A bill to permit a voter to change their party preference or update their residence address without reregistering to vote has been passed in the California Legislature, but has not been signed into law.
California’s Primary Election is right around the corner on March 3.
California Globe interviewed G.V. Scott, a longtime election worker, about these last minute pending legislative changes to California election law.
Scott has grave concerns about California’s upcoming March 3 Primary Election, for many reasons, not the least of which is Senate Bill 207, which has been passed by both houses of the Legislature.
“It’s called the ‘Voter’s Choice Act‘ even though California voters didn’t vote for it,” Scott explained. “With less than two weeks until Santa Clara County vote centers open on February 21st, Democrats are anticipating Governor Newsom’s signature on SB207 turning it into law.”
According to the bill’s author, State Senator Melissa Hurtado (D-Sanger), SB207 “will streamline the polling place process for last minute changes to residential address and party preference, provided certain safeguarding conditions are met.” Hurtado also claims, “We don’t want to make it harder to vote.” But that is exactly what the bill may do says Scott – “make it harder to vote for the Registrar of Voters, election workers, and all voters, if implemented prior to the March 3rd Primary.”
Santa Clara County is one of fifteen counties which will be implementing a new Voter’s Choice election for the March 3rd Primary with all electronic vote centers.
Scott said January 31, the county started training election workers on SB 207, even though the bill has not been signed into law. Scott said she sent letters to the Secretary of State and the county, questioning why they were training on a bill not yet signed into law.
“Classes began training January 6, 2020,” she said. “Over 700 election workers have already been trained and assigned to work in the 115 vote centers in the county. If Governor Newsom signs SB207, who will pay to retrain the hundreds of election workers? Will they be retrained? How will the changes affect the voting process at vote centers?”
Scott said so many of the election workers being trained are young people who don’t ask questions. “2020 election workers must now learn to correctly enter voter information into a live database to register and change voter information,” she said. “They will also learn to print out the correct ballot for a voter’s precinct or activate a card for an electronic touch screen vote machine called a ballot marking device.”
“Training for election workers has increased from the previous 4-hour training to three 8-hour days for Election Aides, or seven 8-hour days for Election Leads. Election Workers are trained to assemble/disassemble and operate various pieces of electronic equipment (e.g. E-Poll pads, laptop computers, printers, ballot marking device, tabulator) and how to identify the correct form or envelope (e.g. CVR (conditional voter registration, PV (Provisional Voter), VARF (Voter Action Request Form), necessary to process voter updates or changes.”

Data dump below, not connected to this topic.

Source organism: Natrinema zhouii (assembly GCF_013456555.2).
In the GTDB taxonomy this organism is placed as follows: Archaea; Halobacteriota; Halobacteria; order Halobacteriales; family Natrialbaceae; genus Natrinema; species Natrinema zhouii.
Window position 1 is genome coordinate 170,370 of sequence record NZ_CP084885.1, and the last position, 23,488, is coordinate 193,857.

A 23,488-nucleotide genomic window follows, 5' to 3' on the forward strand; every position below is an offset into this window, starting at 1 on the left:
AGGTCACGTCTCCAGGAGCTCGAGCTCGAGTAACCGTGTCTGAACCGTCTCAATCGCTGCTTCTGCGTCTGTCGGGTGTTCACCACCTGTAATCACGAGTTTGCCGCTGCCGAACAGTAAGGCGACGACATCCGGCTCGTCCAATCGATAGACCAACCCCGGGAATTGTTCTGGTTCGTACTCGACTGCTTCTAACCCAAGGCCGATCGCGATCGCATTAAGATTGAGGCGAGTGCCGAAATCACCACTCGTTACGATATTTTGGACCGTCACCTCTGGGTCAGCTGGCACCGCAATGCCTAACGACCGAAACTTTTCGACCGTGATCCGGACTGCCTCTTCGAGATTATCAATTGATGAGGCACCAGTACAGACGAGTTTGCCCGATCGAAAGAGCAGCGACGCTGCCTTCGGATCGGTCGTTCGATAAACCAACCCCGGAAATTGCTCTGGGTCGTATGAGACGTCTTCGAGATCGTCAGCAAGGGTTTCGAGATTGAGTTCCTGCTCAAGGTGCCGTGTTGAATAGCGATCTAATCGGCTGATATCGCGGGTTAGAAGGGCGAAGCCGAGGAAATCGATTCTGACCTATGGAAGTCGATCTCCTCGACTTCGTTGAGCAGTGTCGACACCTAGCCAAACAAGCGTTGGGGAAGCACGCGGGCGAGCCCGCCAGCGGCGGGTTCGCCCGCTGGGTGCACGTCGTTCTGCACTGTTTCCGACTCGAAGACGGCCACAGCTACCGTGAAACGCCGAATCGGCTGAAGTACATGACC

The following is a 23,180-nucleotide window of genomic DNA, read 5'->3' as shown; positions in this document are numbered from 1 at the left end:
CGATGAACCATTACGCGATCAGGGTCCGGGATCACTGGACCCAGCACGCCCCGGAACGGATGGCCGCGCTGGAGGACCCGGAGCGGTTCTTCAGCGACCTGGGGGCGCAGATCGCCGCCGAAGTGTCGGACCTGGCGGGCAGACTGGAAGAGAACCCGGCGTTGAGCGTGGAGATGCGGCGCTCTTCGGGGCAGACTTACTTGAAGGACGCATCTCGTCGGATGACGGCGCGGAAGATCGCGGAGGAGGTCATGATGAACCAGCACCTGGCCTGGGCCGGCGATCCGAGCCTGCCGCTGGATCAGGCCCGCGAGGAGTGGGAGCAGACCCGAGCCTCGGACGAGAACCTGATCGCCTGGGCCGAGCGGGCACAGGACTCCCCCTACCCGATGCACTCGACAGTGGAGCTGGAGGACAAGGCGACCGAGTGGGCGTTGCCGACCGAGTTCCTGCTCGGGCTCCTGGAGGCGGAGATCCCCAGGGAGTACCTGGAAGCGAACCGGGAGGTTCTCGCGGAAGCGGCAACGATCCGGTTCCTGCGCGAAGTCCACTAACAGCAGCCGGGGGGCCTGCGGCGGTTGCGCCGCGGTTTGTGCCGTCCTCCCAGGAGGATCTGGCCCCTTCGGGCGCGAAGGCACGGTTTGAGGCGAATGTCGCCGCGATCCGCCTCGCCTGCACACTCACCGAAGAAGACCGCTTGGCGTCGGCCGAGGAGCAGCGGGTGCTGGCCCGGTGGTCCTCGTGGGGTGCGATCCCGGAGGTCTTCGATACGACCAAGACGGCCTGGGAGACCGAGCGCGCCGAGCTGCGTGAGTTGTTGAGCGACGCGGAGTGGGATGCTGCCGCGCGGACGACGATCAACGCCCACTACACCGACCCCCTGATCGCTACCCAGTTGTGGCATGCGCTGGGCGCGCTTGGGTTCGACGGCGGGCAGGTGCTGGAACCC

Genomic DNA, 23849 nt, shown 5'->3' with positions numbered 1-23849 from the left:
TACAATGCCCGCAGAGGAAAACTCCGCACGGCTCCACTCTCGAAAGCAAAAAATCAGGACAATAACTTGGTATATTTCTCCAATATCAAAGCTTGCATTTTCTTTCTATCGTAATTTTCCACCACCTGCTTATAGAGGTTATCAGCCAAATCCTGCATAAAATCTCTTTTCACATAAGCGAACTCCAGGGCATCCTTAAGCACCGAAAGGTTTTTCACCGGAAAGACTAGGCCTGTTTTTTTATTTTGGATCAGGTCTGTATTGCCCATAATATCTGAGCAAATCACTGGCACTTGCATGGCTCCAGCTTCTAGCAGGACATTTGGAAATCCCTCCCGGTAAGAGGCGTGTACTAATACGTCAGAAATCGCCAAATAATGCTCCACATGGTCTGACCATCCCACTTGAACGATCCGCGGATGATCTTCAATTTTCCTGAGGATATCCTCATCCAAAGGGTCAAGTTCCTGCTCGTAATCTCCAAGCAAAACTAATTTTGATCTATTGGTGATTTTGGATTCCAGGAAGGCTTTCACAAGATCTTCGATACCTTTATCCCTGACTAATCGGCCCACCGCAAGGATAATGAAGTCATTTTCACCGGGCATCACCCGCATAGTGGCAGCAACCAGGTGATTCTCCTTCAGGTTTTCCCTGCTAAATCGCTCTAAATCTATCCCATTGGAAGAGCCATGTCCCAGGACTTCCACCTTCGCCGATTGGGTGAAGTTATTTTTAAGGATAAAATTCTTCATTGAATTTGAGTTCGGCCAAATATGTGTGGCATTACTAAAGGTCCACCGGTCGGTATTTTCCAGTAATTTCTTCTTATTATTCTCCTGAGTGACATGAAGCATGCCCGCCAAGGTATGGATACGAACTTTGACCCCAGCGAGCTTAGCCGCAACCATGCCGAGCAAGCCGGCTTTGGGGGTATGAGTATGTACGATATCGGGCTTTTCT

She said in mid-January election workers were advised of pending legislation that “could” change the process for voters wanting to change their residential address or political party.
“Current law in Santa Clara Co. requires voters to complete a conditional voter registration envelope with the changes and sign the affidavit on the envelope,” Scott said. “It is then placed into a pink bag at the vote center and sent to the Registrar of Voters Office for verification. Once approved, the vote is cast.”
But Scott warns that SB207 would eliminate the verification process, allowing a voter to complete and sign a Voter Action Request Form, which trainers were told has yet to be updated or approved for training use, instead of the conditional voter registration, and then cast a non-provisional ballot directly into the vote tabulator. “In other words, vote now, check for errors later, well maybe,” she added.
“Since both methods require voters to fill out the changes and sign an affidavit, Senator Hurtado’s statement that SB207 ‘will streamline the polling place process’ is false,” Scott said. “Voters still have to fill out a form or envelope with the changes and sign. It takes the same amount of time for either. It is actually faster to deposit a conditional voter registration, envelope into a bag than to insert multiple ballot pages through a vote tabulator.”
“As for Hurtado’s statement ‘providing certain safeguarding conditions are met,’ it’s not clear what the safeguarding conditions are,” Scott said. “Removing the verification process may make processing votes easier for the Registrar of Voters and election workers, but it is less accurate and fails to improve the voting time for voters at the polls.”
Vote by mail ballots were mailed out to all registered voters on February 3rd and early voting at the Registrar of Voters has already begun. “So the questions now are; will Governor Newsom sign SB207 into law prior to March 3rd primary and if so, how will it change the results of election that has already begun?”
The county Registrar of Voters training indicates that “everything is subject to change” according to Scott. “But they haven’t finalized anything.”
G.V. Scott has worked numerous elections in Los Angeles County and also Santa Clara County spanning more than 30 years, has been a poll watcher for the Election Integrity Project, and a temporary worker for the Santa Clara Registrar of Voters.